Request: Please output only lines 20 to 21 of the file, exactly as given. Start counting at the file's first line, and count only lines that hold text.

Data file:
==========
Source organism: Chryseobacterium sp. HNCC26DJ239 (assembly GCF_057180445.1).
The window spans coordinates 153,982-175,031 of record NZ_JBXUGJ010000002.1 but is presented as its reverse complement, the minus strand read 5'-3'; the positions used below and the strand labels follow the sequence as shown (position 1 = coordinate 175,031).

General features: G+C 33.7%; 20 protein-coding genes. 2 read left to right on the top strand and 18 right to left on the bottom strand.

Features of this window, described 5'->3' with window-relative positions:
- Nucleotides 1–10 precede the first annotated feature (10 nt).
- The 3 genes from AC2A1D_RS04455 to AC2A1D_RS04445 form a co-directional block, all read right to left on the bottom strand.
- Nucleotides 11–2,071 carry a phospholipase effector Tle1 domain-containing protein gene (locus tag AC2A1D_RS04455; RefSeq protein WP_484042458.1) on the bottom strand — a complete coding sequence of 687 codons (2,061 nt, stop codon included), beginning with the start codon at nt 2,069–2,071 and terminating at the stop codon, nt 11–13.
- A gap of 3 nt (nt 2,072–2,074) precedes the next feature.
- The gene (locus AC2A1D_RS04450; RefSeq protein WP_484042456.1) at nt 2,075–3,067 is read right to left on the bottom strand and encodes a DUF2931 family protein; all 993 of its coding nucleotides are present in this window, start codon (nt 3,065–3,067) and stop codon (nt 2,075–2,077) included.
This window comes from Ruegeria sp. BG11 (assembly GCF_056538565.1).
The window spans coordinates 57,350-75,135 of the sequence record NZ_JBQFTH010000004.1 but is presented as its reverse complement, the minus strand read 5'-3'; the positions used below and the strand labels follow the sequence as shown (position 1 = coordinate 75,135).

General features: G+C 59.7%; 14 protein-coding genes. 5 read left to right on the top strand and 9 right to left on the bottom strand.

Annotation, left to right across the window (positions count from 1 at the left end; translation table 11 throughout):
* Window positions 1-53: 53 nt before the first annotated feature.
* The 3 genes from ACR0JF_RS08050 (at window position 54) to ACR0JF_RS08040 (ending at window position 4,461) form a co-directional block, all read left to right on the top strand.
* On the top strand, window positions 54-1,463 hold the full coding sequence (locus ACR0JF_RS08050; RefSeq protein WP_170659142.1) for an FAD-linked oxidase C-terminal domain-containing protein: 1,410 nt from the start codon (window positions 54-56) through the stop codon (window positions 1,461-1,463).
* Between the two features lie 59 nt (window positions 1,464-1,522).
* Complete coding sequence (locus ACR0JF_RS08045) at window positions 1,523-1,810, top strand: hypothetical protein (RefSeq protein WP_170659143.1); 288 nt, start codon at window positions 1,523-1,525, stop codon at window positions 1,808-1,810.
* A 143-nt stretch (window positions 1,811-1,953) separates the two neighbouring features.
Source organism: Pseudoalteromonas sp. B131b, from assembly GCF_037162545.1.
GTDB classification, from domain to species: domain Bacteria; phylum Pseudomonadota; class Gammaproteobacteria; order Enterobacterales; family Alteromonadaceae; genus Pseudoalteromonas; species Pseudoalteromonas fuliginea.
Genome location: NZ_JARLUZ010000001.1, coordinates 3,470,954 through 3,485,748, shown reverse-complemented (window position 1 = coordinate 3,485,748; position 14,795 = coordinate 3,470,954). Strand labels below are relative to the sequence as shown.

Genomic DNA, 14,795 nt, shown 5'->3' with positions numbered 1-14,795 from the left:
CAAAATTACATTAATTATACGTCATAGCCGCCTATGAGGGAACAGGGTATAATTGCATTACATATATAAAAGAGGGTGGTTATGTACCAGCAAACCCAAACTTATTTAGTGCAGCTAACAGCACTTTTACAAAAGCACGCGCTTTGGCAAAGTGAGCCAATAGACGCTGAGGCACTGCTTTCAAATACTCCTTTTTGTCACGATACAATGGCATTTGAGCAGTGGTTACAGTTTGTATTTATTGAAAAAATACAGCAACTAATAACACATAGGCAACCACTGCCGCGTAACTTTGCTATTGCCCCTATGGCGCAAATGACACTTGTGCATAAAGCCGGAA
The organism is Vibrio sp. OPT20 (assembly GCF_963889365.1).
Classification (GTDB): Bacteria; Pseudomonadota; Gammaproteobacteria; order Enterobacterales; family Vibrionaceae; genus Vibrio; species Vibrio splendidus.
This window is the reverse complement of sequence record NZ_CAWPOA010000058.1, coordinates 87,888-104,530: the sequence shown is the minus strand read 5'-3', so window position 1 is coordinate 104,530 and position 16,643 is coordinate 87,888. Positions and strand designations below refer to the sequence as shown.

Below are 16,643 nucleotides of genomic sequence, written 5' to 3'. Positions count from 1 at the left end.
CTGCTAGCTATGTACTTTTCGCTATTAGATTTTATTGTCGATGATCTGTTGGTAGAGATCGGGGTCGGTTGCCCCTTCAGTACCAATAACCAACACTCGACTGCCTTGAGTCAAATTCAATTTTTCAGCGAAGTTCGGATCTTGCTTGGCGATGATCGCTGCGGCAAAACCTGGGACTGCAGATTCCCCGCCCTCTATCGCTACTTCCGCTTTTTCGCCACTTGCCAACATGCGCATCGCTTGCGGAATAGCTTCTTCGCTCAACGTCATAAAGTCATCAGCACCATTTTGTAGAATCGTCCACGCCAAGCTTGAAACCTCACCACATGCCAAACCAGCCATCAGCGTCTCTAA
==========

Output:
Source organism: Pseudoalteromonas sp. B131b, from assembly GCF_037162545.1.
GTDB classification, from domain to species: domain Bacteria; phylum Pseudomonadota; class Gammaproteobacteria; order Enterobacterales; family Alteromonadaceae; genus Pseudoalteromonas; species Pseudoalteromonas fuliginea.